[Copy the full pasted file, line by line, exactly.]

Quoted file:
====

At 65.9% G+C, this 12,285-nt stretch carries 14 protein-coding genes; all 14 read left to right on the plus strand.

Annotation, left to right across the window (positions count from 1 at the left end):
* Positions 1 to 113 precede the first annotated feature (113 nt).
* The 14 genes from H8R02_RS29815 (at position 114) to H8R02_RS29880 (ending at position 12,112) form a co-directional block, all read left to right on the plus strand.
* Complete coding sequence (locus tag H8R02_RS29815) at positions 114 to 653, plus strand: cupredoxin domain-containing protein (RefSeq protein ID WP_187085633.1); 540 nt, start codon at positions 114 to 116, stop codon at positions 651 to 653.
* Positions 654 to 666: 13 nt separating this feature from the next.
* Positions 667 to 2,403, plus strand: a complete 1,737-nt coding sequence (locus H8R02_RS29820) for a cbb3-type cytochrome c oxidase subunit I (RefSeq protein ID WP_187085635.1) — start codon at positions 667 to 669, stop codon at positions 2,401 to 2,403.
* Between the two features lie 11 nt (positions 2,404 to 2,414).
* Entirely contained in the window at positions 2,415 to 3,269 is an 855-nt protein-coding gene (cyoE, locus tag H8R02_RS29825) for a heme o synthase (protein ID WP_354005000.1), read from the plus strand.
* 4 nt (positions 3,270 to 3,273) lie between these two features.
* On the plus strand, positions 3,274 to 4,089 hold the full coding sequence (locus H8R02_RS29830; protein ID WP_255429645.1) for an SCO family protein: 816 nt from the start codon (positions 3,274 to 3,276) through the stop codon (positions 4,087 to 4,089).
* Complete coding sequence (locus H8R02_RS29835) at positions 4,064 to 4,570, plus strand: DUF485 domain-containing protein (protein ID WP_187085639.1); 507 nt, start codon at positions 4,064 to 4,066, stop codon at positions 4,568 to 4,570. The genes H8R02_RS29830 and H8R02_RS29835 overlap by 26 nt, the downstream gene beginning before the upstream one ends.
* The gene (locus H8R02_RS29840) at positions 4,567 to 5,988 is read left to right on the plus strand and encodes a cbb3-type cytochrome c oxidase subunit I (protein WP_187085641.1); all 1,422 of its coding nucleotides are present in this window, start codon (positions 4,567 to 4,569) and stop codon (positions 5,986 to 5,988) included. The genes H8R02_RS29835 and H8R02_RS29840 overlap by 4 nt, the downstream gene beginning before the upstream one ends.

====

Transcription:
At 65.9% G+C, this 12,285-nt stretch carries 14 protein-coding genes; all 14 read left to right on the plus strand.

Annotation, left to right across the window (positions count from 1 at the left end):
* Positions 1 to 113 precede the first annotated feature (113 nt).
* The 14 genes from H8R02_RS29815 (at position 114) to H8R02_RS29880 (ending at position 12,112) form a co-directional block, all read left to right on the plus strand.
* Complete coding sequence (locus tag H8R02_RS29815) at positions 114 to 653, plus strand: cupredoxin domain-containing protein (RefSeq protein ID WP_187085633.1); 540 nt, start codon at positions 114 to 116, stop codon at positions 651 to 653.
* Positions 654 to 666: 13 nt separating this feature from the next.
* Positions 667 to 2,403, plus strand: a complete 1,737-nt coding sequence (locus H8R02_RS29820) for a cbb3-type cytochrome c oxidase subunit I (RefSeq protein ID WP_187085635.1) — start codon at positions 667 to 669, stop codon at positions 2,401 to 2,403.
* Between the two features lie 11 nt (positions 2,404 to 2,414).
* Entirely contained in the window at positions 2,415 to 3,269 is an 855-nt protein-coding gene (cyoE, locus tag H8R02_RS29825) for a heme o synthase (protein ID WP_354005000.1), read from the plus strand.
* 4 nt (positions 3,270 to 3,273) lie between these two features.
* On the plus strand, positions 3,274 to 4,089 hold the full coding sequence (locus H8R02_RS29830; protein ID WP_255429645.1) for an SCO family protein: 816 nt from the start codon (positions 3,274 to 3,276) through the stop codon (positions 4,087 to 4,089).
* Complete coding sequence (locus H8R02_RS29835) at positions 4,064 to 4,570, plus strand: DUF485 domain-containing protein (protein ID WP_187085639.1); 507 nt, start codon at positions 4,064 to 4,066, stop codon at positions 4,568 to 4,570. The genes H8R02_RS29830 and H8R02_RS29835 overlap by 26 nt, the downstream gene beginning before the upstream one ends.
* The gene (locus H8R02_RS29840) at positions 4,567 to 5,988 is read left to right on the plus strand and encodes a cbb3-type cytochrome c oxidase subunit I (protein WP_187085641.1); all 1,422 of its coding nucleotides are present in this window, start codon (positions 4,567 to 4,569) and stop codon (positions 5,986 to 5,988) included. The genes H8R02_RS29835 and H8R02_RS29840 overlap by 4 nt, the downstream gene beginning before the upstream one ends.